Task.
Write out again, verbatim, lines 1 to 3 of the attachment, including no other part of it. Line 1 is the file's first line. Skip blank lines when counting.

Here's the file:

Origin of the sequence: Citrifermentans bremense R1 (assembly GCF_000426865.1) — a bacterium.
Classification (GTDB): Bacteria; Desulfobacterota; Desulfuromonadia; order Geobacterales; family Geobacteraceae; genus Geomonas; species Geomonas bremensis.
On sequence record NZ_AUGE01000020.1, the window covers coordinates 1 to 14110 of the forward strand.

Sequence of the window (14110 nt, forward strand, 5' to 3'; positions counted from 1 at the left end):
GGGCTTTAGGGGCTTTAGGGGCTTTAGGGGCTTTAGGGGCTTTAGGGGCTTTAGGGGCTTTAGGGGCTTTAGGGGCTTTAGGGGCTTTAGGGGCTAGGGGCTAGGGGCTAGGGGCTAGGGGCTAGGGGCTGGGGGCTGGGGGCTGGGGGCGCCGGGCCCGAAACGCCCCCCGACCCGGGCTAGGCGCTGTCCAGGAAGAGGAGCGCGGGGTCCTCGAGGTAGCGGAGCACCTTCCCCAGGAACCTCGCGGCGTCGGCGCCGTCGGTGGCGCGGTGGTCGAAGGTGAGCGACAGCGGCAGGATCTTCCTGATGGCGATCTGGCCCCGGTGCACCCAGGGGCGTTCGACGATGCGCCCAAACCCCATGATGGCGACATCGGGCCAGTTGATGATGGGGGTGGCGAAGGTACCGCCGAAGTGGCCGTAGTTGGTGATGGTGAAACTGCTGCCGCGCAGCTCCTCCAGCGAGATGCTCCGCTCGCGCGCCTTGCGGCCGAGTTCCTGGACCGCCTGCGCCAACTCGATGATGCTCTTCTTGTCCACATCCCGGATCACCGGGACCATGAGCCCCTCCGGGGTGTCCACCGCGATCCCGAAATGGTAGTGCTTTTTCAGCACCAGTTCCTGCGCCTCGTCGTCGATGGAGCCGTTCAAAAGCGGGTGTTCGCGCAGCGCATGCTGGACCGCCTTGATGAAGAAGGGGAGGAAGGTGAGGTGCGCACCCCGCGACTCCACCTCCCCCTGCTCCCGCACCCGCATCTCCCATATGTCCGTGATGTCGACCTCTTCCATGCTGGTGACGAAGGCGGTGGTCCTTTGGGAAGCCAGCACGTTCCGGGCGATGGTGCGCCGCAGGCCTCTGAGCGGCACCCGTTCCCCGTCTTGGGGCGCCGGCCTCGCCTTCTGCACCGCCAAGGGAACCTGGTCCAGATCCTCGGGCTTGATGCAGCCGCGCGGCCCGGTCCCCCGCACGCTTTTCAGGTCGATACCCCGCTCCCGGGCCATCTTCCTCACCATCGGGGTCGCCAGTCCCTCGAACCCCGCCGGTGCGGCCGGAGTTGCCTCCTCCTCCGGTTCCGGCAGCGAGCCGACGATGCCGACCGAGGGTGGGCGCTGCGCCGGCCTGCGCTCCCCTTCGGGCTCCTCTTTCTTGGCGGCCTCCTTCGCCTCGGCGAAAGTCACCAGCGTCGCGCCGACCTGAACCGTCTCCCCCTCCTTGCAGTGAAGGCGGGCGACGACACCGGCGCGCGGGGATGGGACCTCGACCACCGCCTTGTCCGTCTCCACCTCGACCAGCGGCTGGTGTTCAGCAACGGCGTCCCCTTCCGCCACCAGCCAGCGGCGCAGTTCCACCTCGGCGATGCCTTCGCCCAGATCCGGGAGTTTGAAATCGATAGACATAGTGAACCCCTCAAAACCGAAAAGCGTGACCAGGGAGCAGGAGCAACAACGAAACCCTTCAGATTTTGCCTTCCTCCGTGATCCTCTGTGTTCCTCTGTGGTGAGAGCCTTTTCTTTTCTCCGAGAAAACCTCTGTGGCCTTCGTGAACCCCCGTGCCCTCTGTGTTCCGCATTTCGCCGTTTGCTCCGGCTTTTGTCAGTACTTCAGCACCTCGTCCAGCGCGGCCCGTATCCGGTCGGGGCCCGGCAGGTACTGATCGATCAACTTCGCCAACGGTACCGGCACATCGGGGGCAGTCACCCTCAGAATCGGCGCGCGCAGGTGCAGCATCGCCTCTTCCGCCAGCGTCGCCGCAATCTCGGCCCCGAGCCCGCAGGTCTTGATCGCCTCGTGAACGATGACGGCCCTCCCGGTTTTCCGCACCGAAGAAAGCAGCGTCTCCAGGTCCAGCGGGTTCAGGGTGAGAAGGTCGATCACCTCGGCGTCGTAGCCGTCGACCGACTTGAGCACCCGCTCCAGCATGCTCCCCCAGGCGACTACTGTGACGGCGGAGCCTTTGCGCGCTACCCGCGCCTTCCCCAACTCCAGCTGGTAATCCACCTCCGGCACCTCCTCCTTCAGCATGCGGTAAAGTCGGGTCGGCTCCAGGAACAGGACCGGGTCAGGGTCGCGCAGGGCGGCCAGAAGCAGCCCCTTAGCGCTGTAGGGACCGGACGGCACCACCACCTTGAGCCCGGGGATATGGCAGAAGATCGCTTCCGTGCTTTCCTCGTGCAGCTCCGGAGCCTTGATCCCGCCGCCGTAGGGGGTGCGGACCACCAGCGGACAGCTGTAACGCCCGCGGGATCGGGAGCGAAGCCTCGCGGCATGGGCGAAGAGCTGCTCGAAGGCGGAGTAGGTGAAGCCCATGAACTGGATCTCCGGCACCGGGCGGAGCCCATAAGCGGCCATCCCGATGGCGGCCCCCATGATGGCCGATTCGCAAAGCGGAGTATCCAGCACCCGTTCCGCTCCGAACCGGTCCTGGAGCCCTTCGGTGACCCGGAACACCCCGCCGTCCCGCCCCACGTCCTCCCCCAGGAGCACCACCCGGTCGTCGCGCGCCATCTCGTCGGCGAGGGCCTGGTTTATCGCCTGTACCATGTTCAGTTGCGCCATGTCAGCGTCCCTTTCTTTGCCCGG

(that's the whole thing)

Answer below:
Origin of the sequence: Citrifermentans bremense R1 (assembly GCF_000426865.1) — a bacterium.
Classification (GTDB): Bacteria; Desulfobacterota; Desulfuromonadia; order Geobacterales; family Geobacteraceae; genus Geomonas; species Geomonas bremensis.
On sequence record NZ_AUGE01000020.1, the window covers coordinates 1 to 14110 of the forward strand.